Dr Tanefa Apekey, Senior Lecturer

Dr Tanefa Apekey

Senior Lecturer

Dr Tanefa Apekey is a Senior Lecturer in Nutrition at the Leeds Beckett School of Health and a Registered Nutritionist (Public Health). She worked previously as a Postdoctoral Researcher at the University of Leeds and Lecturer/Senior Lecturer at Leeds Trinity University.

Tanefa’s current research focuses on the development of novel, reliable and comprehensive nutrient composition data for popular multi-ethnic foods in the UK. She has produced a new nutrient composition data of popularly consumed traditional West and North Africa and Caribbean foods in UK. This new data will be added to the UK nutrient database. As part of her research programme on migrant health, this new nutrient database will be used to develop culturally acceptable education programmes on choosing healthy diets and as well as interventions to reduce inequalities in nutrition related disorders in UK migrants.

Current Teaching

Course leader MSc Nutrition in Practice

Placement co-ordinator Module lead for:

  • Research Methods for Nutrition
  • Research and Practice Development
  • Research Methods Statistics and Evaluation
  • Professional and Collaborative Practice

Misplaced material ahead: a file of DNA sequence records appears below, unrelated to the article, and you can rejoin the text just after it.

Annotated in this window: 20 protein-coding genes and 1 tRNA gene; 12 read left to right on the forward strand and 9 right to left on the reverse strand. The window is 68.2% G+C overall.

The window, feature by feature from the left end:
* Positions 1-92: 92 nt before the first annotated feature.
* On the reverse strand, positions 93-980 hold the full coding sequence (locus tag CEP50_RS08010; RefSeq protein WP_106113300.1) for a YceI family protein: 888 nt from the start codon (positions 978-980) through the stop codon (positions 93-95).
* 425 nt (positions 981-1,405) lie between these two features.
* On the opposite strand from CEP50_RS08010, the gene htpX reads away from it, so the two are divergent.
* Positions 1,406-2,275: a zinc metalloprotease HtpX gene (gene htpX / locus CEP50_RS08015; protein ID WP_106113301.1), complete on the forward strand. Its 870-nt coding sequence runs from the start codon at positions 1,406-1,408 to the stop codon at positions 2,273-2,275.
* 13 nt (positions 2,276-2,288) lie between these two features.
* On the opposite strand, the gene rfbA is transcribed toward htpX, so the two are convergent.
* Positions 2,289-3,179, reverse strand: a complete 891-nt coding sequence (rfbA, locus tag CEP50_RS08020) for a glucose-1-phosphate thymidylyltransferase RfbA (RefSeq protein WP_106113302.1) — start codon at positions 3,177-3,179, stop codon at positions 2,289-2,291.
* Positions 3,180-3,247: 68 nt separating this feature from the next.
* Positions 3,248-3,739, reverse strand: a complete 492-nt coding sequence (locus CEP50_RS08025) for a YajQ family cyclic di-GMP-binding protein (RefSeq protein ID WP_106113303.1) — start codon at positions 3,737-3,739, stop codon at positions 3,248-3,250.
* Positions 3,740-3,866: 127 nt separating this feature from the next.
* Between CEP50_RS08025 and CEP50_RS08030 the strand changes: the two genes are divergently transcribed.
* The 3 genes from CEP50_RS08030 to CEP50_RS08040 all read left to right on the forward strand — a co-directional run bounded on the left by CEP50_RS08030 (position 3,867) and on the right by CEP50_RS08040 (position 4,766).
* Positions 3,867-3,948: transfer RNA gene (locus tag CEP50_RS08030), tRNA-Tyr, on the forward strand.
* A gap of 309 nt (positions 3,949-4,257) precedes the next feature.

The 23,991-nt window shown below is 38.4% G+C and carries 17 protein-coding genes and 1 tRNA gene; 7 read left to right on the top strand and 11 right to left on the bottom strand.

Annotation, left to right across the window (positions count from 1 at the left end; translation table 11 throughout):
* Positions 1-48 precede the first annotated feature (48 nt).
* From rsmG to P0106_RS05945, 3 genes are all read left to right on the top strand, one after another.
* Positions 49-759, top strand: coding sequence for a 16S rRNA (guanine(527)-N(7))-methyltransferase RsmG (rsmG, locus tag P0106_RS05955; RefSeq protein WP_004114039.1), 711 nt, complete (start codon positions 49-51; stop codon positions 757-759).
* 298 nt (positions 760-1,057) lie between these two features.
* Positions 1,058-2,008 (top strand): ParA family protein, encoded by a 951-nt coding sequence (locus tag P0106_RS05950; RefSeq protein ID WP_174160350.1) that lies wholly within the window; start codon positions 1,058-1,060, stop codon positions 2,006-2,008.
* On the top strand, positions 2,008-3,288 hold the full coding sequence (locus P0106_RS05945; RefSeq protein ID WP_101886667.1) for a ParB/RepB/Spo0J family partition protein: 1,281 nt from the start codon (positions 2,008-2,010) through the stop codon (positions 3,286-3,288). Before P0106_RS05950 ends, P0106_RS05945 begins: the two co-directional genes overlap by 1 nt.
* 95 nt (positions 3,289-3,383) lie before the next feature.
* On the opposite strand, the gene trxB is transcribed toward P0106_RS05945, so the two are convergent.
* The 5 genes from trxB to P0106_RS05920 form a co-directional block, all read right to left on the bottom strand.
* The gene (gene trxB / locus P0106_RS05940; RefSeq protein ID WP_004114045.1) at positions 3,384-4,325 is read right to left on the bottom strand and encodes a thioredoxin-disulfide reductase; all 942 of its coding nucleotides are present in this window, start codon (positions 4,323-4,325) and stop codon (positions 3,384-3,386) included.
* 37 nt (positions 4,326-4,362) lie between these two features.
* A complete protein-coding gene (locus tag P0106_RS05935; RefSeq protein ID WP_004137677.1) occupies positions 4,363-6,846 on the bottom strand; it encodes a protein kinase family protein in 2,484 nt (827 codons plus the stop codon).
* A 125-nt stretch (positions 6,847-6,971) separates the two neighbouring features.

Research Interests

Nutrient database

  • Production of comprehensive nutrient database of popular ethnic foods in UK. This includes popular West and North African and as well as Caribbean foods in UK.

Diet and nutrition survey of UK migrants

  • Use New Nutrient data of ethnic foods to conduct diet and nutrition surveys in UK migrants.
  • Development of culturally appropriate public health initiatives using community engagement module. The aim is to educate and empower individuals to engage in healthy lifestyle.
  • Design and delivery of a wide range of nutrition-related, community-based health invents aimed at educating and raising awareness about diet and health in migrant communities.

Collaborations

  • Trans-discipline collaboration with academics and migrant hubs, focused on the design and delivery of a wide range of nutrition-related, community-based health invents aimed at educating and raising awareness about diet and health, capacity-building for all partners and the development of urgently needed public health policies and interventions that will raise the health profile of UK migrants.
  • Collaboration with colleague at the University of Bristol on systematic reviews and meta-analysis, most of which have been published in reputable international journals.
Dr Tanefa Apekey, Senior Lecturer

Selected Outputs

  • Kunutsor SK; Abbasi A; Apekey TA (In press) Aspartate Aminotransferase – Risk Marker for Type-2 Diabetes Mellitus or Red Herring?. Frontiers in Endocrinology, 5

    https://doi.org/10.3389/fendo.2014.00189

    View Repository Record

  • Ricotti G; Apekey TA; Gatenby L (2015) Factors that influence commitment to breastfeeding: a pilot study. Journal of Health Visiting, 3 (4), pp. 216-223.

    http://www.journalofhealthvisiting.com/cgi-bin/go.pl/library/abstract.html?uid=106742